On Tuesday, in an emotional White House address accompanied by victims of gun violence, Obama announced a series of measures that include broadening the definition of a business under existing gun control laws, addressing loopholes that allow some gun sellers to skirt background check requirements; making gun sellers more accountable for guns that are lost or stolen while in their possession; increasing support for the development of gun safety technology, and increasing funds for mental health.
“Today, background checks are required at gun stores — if a father wants to teach his daughter how to hunt, he can walk into a gun store, get a background check, purchase his weapon safely and responsibly,” Obama said. “The problem is some gun sellers have been operating under a different set of rules. A violent felon can buy the exact same weapon over the Internet with no background check, no questions asked.”
Representatives of the National Council of Jewish Women, Jewish Women International and the Jewish Council for Public Affairs, the umbrella body for Jewish public policy groups, were present at the announcement of the initiatives. They were among an array of groups including the Reform movement’s Religious Action Center and its Central Conference of American Rabbis that praised the actions.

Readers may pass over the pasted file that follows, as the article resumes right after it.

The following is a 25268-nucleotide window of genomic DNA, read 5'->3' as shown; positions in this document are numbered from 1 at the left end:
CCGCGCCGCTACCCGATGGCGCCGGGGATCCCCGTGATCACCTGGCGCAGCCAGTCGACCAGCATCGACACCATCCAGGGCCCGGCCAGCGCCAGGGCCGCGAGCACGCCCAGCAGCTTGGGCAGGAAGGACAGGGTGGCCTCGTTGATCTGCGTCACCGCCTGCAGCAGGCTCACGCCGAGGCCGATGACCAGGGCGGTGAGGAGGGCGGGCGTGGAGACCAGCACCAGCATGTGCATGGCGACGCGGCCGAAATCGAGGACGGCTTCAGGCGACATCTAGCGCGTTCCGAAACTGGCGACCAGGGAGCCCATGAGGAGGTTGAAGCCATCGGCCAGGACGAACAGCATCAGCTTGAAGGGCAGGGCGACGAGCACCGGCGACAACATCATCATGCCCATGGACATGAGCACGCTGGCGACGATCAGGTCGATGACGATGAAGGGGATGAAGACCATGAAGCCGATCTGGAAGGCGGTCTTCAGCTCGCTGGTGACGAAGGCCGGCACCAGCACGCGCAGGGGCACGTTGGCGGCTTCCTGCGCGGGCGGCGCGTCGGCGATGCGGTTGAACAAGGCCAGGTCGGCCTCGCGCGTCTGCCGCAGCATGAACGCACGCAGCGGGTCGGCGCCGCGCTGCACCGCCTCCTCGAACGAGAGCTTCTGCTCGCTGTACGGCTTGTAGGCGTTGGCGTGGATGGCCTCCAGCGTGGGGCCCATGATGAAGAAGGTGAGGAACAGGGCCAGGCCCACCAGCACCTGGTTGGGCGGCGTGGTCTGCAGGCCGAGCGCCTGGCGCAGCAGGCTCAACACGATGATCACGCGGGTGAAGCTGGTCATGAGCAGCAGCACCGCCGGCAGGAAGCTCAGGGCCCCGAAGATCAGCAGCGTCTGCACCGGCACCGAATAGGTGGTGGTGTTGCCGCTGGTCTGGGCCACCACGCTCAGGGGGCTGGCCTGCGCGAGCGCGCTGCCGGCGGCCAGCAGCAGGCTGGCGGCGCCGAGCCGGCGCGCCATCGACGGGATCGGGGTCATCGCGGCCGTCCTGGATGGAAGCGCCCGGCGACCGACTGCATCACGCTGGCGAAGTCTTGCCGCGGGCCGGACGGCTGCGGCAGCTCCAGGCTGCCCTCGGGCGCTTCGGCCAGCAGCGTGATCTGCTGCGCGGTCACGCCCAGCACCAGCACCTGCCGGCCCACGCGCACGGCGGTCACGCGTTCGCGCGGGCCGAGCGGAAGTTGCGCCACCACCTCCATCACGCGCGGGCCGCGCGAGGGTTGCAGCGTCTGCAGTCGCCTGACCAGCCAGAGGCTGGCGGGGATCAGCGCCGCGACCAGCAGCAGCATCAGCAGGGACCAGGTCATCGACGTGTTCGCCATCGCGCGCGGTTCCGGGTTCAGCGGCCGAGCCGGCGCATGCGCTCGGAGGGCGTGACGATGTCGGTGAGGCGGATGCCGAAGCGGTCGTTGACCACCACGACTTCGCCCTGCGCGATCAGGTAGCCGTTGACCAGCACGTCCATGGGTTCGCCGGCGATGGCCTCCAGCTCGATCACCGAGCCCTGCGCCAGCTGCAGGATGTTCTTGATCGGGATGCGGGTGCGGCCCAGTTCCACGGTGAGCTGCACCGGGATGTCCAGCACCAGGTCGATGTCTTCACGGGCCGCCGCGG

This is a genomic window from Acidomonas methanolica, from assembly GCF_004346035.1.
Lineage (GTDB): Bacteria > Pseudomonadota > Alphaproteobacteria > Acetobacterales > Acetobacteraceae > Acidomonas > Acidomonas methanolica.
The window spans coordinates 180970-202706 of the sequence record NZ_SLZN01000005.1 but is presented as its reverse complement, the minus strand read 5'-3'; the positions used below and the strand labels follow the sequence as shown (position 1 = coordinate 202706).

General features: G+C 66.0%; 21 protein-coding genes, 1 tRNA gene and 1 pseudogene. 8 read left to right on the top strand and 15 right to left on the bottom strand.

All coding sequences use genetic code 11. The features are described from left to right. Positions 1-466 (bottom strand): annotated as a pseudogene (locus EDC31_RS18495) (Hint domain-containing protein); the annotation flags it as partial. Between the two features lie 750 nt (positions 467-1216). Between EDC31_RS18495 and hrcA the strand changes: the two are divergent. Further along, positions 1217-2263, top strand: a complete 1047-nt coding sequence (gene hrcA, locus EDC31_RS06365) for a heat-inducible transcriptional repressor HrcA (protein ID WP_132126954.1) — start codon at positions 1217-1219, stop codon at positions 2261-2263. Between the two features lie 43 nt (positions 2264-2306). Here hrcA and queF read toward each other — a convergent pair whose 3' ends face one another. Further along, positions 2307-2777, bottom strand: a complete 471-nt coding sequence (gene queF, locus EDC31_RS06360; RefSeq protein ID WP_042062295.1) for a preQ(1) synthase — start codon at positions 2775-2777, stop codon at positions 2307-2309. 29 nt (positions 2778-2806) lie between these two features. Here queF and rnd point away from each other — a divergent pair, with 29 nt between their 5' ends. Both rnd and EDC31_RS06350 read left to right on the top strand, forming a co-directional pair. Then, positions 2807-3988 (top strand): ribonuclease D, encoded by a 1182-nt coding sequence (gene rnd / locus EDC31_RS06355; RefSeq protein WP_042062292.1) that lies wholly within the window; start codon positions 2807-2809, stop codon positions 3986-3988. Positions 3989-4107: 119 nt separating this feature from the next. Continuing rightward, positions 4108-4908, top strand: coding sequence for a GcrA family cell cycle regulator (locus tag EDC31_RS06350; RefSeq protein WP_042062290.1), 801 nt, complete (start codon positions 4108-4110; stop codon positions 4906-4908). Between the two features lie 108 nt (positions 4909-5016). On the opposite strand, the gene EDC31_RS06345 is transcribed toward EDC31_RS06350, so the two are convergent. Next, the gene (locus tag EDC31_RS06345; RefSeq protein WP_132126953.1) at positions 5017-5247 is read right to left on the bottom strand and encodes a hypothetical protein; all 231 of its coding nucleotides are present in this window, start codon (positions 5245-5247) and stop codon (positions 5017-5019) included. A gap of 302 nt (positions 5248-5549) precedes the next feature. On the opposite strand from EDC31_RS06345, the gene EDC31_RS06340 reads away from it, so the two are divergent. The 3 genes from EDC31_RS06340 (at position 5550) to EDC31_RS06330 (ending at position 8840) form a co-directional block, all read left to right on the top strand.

With his executive actions, Obama is directing federal agencies to take the steps he proposed.
“These proposals are a step forward,” said Jared Feldman, the JCPA’s Washington director. “They are clearly insufficient to the magnitude of the problem. We’re going to need Congress to engage — and engage substantively — on these issues.”
Obama has failed to advance gun-control legislation through the Republican-led Congress. Republican leaders suggested in statements Tuesday that his actions were unconstitutional, and several of the party’s presidential candidates said they would roll back the actions as soon as they were elected.
The president wiped away tears as he recalled the 2012 massacre of first-graders in Newtown, Connecticut, by a lone gunman.
“Every time I think about those kids it gets me madder,” Obama said.
Among those on hand for the announcement was Gabrielle Giffords, the former Jewish Arizona congresswoman who survived a shooting attack in a Tucson suburb in 2011. Since then, the Jewish lawmaker has led advocacy for gun control.
The National Council of Jewish Women, which has been advocating for gun control since 1969, would continue to work on the state level, said its CEO, Nancy Kaufman.
“We still hold out hope the Congress will understand they need to do something,” she said, but added that the most effective route now seemed to be to advance background checks and gun trafficking on the state level.
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